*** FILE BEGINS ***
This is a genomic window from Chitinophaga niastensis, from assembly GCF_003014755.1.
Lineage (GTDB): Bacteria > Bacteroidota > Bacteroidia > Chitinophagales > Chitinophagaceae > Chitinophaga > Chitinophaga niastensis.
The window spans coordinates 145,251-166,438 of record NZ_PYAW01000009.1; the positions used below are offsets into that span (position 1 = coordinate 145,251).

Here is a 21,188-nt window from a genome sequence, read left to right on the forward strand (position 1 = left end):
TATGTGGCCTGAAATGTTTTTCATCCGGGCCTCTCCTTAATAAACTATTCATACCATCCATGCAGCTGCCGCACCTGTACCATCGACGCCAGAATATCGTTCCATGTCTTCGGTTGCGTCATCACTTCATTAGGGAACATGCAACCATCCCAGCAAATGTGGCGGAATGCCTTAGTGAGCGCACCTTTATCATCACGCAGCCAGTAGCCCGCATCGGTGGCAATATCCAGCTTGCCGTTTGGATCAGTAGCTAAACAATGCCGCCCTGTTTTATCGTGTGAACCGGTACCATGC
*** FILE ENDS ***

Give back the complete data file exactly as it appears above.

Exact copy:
This is a genomic window from Chitinophaga niastensis, from assembly GCF_003014755.1.
Lineage (GTDB): Bacteria > Bacteroidota > Bacteroidia > Chitinophagales > Chitinophagaceae > Chitinophaga > Chitinophaga niastensis.
The window spans coordinates 145,251-166,438 of record NZ_PYAW01000009.1; the positions used below are offsets into that span (position 1 = coordinate 145,251).

Here is a 21,188-nt window from a genome sequence, read left to right on the forward strand (position 1 = left end):
TATGTGGCCTGAAATGTTTTTCATCCGGGCCTCTCCTTAATAAACTATTCATACCATCCATGCAGCTGCCGCACCTGTACCATCGACGCCAGAATATCGTTCCATGTCTTCGGTTGCGTCATCACTTCATTAGGGAACATGCAACCATCCCAGCAAATGTGGCGGAATGCCTTAGTGAGCGCACCTTTATCATCACGCAGCCAGTAGCCCGCATCGGTGGCAATATCCAGCTTGCCGTTTGGATCAGTAGCTAAACAATGCCGCCCTGTTTTATCGTGTGAACCGGTACCATGC